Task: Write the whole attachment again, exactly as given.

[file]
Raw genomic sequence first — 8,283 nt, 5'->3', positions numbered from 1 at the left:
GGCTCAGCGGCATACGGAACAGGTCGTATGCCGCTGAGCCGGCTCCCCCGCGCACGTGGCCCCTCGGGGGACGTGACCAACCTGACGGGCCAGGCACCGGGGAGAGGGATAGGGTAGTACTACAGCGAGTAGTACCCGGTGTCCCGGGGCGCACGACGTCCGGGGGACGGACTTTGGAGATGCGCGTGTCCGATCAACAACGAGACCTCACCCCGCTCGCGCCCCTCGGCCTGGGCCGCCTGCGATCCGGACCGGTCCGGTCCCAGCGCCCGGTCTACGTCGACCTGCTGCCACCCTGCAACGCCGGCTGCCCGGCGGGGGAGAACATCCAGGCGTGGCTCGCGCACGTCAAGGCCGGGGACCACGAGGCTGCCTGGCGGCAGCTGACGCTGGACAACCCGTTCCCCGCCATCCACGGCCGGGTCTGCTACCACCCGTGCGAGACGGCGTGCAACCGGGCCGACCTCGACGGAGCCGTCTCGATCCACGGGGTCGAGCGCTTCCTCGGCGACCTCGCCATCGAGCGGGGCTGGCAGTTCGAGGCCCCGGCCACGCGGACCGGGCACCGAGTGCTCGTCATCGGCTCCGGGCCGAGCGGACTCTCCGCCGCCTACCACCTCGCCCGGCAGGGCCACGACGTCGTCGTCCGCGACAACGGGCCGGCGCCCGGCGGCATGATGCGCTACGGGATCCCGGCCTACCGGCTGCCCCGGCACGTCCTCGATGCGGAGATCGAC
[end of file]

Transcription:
Raw genomic sequence first — 8,283 nt, 5'->3', positions numbered from 1 at the left:
GGCTCAGCGGCATACGGAACAGGTCGTATGCCGCTGAGCCGGCTCCCCCGCGCACGTGGCCCCTCGGGGGACGTGACCAACCTGACGGGCCAGGCACCGGGGAGAGGGATAGGGTAGTACTACAGCGAGTAGTACCCGGTGTCCCGGGGCGCACGACGTCCGGGGGACGGACTTTGGAGATGCGCGTGTCCGATCAACAACGAGACCTCACCCCGCTCGCGCCCCTCGGCCTGGGCCGCCTGCGATCCGGACCGGTCCGGTCCCAGCGCCCGGTCTACGTCGACCTGCTGCCACCCTGCAACGCCGGCTGCCCGGCGGGGGAGAACATCCAGGCGTGGCTCGCGCACGTCAAGGCCGGGGACCACGAGGCTGCCTGGCGGCAGCTGACGCTGGACAACCCGTTCCCCGCCATCCACGGCCGGGTCTGCTACCACCCGTGCGAGACGGCGTGCAACCGGGCCGACCTCGACGGAGCCGTCTCGATCCACGGGGTCGAGCGCTTCCTCGGCGACCTCGCCATCGAGCGGGGCTGGCAGTTCGAGGCCCCGGCCACGCGGACCGGGCACCGAGTGCTCGTCATCGGCTCCGGGCCGAGCGGACTCTCCGCCGCCTACCACCTCGCCCGGCAGGGCCACGACGTCGTCGTCCGCGACAACGGGCCGGCGCCCGGCGGCATGATGCGCTACGGGATCCCGGCCTACCGGCTGCCCCGGCACGTCCTCGATGCGGAGATCGAC